Aiming for a healthier budget

19th September 1997 at 01:00
Glasgow City Council hopes new regulations will help it save some of the Pounds 3.3 million it spends every year on cover for sick teachers. Seonag MacKinnon reports on the new procedures headteachers are expected to follow

Cash-strapped Glasgow City Council has set up stringent new sick leave regulations in a bid to stem the Pounds 3.3 million a year it spends on cover from supply teachers. Edinburgh and other small authorities are likely to follow suit.

Figures suggest that at a varying rate of 3.5 to 5.5 per cent, depending on the time of year, the sick leave of Glasgow's 5,700 teachers is not outrageous. But it is difficult to establish an accurate picture as the council says it is unable to provide an annual average.

Neither the Convention of Scottish Local Authorities (COSLA) nor the Scottish Office has figures to supply a national average, although the latter says that a snapshot picture produced from local authority returns to them in September last year indicates 174 primary teachers on extended sick leave, 185 secondary and 28 in special schools. But not all authorities submitted returns.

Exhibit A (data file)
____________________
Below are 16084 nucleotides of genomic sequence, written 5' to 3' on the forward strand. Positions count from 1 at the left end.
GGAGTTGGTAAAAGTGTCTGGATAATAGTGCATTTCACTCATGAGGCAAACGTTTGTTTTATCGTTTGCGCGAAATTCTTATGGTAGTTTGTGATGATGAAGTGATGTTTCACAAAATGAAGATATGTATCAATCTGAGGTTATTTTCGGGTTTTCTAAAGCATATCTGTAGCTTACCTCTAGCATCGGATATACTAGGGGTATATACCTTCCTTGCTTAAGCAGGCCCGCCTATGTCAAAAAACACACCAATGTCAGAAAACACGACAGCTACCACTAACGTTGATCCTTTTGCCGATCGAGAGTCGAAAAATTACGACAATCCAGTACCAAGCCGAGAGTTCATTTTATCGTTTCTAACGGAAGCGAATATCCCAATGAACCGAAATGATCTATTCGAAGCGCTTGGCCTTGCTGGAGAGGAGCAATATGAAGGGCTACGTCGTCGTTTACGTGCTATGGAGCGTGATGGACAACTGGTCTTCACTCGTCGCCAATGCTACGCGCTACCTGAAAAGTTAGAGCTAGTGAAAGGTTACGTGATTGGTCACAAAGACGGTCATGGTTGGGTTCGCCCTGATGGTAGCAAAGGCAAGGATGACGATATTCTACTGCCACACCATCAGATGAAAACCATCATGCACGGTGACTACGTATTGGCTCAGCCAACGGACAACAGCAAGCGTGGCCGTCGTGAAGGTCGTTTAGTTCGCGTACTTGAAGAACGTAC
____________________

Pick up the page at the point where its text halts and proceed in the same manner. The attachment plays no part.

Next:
Stress is an important factor in boosting teachers' sick leave - and the high number of young children means schools are also warehouses of different bugs and infections.

Glasgow officials are hoping that most teachers will privately welcome the new regulations - making them able to ride strong objections from the unions who are worried that headteachers might abuse their new powers and victimise some of their members. Glasgow councillors unilaterally imposed the new policy in June, when three months of discussions failed to produce an agreement with the Educational Institute of Scotland.

One teacher, who asked not to be named, told The TESS of a colleague thought to be running a business from home while still on the staff pay roll. With the cost of a supply teacher also denting the budget, he is angry that the supposedly ill absentee plays a part in diverting resources away from kids and teaching.